The deadly consequences of climate change in fragile settings

Floods in Mtwara Region, Tanzania Floods in Mtwara Region, Tanzania © Moiz Husein via iStock

4 November 2022

The climate crisis is having devastating effects on vulnerable people living in conflict situations and lacking access to basic healthcare

In early November, the International Committee of the Red Cross (ICRC) and Médecins Sans Frontières (MSF) issued a joint report cautioning about the “severe compounding effects of growing climate risks and armed conflict” and calling for political action aimed at supporting those in need. Data from the World Health Organization (WHO) show how, in the greater Horn of Africa alone, 39 extreme weather and public health events were reported between January and October 2022.

MSF and the ICRC, together with other humanitarian organizations, are working to support communities in countries where climate change and armed conflicts are threatening livelihoods: in addition to the already mentioned Horn of Africa, droughts, floods, and diseases are affecting civilians in South Sudan, Madagascar, Mozambique, and across the Sahel. In the Horn, flooding and drought, along with armed conflicts and diseases, have resulted in 4.5 million refugees and asylum seekers, as well as 12.7 million internally displaced people.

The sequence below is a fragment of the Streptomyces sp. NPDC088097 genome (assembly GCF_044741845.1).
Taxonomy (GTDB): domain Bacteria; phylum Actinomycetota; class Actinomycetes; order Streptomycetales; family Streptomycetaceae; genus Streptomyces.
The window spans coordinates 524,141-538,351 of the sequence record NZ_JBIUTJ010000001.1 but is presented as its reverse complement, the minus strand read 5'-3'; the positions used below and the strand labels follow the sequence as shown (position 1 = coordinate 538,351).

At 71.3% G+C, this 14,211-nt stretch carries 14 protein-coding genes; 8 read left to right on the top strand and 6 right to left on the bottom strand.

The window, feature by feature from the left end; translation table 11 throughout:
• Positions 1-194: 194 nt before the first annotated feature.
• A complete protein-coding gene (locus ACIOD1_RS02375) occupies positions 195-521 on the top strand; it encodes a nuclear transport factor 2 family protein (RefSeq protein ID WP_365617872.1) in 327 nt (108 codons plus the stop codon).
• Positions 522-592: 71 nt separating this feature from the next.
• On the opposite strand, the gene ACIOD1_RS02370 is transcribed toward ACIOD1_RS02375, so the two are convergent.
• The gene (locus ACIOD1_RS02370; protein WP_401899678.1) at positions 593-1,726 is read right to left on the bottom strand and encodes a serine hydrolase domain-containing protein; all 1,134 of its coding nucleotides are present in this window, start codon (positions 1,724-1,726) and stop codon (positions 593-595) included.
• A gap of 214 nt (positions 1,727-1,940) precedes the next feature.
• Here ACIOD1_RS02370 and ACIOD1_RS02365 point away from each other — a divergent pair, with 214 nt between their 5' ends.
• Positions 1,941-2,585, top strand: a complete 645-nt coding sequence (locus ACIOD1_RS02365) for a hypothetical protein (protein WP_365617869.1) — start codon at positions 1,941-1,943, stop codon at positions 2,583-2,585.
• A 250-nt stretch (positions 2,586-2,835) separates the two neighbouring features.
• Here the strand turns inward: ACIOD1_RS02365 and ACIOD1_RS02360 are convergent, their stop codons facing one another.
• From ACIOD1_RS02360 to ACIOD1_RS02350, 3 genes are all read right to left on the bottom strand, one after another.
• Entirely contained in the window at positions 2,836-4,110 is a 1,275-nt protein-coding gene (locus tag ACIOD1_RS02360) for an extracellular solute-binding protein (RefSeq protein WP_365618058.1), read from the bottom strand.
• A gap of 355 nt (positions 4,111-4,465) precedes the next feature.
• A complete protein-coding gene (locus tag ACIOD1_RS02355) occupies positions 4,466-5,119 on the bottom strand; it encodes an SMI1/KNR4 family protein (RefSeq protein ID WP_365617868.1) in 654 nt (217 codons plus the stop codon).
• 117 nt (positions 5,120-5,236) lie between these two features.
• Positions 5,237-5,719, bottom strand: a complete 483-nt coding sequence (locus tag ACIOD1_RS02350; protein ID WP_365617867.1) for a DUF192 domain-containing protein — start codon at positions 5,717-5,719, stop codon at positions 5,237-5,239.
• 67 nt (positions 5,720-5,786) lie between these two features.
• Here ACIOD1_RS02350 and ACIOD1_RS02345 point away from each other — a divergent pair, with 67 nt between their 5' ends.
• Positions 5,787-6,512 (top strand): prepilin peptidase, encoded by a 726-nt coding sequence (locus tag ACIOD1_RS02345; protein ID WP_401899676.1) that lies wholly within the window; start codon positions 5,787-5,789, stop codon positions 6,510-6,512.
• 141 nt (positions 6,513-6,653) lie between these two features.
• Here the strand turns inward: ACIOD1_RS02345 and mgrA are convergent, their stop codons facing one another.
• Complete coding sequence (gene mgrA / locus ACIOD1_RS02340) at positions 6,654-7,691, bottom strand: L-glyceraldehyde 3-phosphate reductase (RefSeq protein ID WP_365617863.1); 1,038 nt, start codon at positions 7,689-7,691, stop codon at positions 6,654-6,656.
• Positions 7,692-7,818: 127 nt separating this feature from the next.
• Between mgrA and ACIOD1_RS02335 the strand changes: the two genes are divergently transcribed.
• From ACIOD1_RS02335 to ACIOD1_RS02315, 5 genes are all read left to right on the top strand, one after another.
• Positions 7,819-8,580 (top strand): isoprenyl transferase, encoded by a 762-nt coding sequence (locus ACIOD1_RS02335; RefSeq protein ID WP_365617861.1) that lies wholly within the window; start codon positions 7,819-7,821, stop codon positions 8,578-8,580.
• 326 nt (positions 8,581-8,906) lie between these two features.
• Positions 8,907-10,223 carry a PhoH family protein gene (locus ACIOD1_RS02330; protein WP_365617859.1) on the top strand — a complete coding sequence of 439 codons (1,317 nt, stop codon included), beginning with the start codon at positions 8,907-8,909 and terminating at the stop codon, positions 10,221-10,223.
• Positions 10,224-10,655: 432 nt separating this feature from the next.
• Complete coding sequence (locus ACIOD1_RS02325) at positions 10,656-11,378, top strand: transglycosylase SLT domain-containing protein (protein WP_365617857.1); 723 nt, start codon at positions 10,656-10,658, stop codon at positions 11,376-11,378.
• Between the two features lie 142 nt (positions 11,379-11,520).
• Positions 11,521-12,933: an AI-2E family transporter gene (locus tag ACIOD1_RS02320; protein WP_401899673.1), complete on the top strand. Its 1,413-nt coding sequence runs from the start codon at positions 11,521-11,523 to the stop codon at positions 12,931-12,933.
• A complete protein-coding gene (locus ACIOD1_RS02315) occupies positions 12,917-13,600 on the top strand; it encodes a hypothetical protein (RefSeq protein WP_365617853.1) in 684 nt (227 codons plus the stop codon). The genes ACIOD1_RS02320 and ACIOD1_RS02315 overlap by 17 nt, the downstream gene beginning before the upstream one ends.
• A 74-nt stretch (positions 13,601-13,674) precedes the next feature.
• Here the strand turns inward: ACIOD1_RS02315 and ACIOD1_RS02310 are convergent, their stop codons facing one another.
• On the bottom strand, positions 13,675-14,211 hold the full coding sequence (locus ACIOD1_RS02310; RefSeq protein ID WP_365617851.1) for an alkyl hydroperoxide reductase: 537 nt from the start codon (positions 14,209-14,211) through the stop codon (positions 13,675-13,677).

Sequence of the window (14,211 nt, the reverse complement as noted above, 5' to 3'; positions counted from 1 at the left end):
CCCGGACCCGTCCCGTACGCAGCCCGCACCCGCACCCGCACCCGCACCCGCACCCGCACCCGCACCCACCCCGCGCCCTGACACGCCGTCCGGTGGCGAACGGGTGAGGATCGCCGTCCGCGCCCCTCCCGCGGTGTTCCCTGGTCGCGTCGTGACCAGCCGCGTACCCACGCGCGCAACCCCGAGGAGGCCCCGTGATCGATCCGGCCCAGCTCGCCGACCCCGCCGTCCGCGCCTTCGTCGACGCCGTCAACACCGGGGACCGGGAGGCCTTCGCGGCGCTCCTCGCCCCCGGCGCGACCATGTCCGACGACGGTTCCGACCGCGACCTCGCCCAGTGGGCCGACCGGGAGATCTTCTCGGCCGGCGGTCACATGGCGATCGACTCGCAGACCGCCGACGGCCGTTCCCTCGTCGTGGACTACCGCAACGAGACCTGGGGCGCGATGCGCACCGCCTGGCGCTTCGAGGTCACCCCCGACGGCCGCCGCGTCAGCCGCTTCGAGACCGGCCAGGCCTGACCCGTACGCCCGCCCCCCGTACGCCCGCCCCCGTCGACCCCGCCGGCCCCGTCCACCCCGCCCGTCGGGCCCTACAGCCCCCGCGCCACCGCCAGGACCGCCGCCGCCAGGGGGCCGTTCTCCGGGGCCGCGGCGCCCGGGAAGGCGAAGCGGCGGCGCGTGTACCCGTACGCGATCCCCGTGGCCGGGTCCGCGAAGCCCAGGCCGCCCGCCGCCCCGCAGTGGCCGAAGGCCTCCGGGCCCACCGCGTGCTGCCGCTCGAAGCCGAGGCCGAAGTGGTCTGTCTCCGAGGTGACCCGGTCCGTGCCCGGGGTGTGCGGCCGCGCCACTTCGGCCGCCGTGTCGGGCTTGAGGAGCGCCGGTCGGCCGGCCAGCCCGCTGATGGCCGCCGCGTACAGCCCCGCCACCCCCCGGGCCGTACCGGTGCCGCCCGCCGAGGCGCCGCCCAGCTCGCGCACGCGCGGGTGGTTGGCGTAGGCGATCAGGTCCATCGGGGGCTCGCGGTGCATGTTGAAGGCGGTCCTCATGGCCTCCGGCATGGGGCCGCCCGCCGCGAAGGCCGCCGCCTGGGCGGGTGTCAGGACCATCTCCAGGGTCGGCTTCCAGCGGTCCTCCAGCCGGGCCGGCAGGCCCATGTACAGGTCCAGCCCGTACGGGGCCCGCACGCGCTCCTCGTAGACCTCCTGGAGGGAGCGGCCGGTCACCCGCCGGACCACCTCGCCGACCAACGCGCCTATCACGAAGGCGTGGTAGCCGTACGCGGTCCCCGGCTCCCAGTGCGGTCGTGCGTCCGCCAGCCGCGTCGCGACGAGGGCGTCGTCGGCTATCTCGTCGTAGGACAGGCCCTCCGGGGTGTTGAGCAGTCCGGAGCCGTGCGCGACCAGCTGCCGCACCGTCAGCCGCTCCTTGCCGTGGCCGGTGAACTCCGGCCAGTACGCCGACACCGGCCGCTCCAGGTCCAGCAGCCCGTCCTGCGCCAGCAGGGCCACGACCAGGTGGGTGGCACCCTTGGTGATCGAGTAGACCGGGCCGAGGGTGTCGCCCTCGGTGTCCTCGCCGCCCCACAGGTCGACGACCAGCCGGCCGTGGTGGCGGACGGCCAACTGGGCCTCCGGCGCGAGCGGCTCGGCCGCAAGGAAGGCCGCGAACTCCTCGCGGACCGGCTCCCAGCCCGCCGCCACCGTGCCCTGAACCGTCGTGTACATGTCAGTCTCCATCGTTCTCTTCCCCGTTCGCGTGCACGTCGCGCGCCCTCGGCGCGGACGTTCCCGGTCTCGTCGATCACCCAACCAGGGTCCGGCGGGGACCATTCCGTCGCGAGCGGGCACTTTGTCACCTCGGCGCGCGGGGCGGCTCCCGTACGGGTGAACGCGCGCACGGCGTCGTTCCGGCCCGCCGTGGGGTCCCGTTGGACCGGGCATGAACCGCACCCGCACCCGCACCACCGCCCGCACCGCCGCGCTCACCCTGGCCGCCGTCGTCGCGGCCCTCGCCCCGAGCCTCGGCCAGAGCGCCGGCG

The ICRC, MSF, WHO, and other humanitarian organizations are working to curb disease outbreaks and to ensure that vulnerable populations have access to essential health services. However, Robert Mardini, ICRC Director General, underlined how without an adequate financial and political support “humanitarian actors cannot respond alone to the multitude of challenges”, calling on world leaders to meet the criteria established under the Paris Agreement and the Agenda 2030. Unless urgent measures are taken in this sense, the world’s most vulnerable will continue to “pay the deadly price of a problem overwhelmingly caused by the world’s richest nations.” 

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by Laura Maschio

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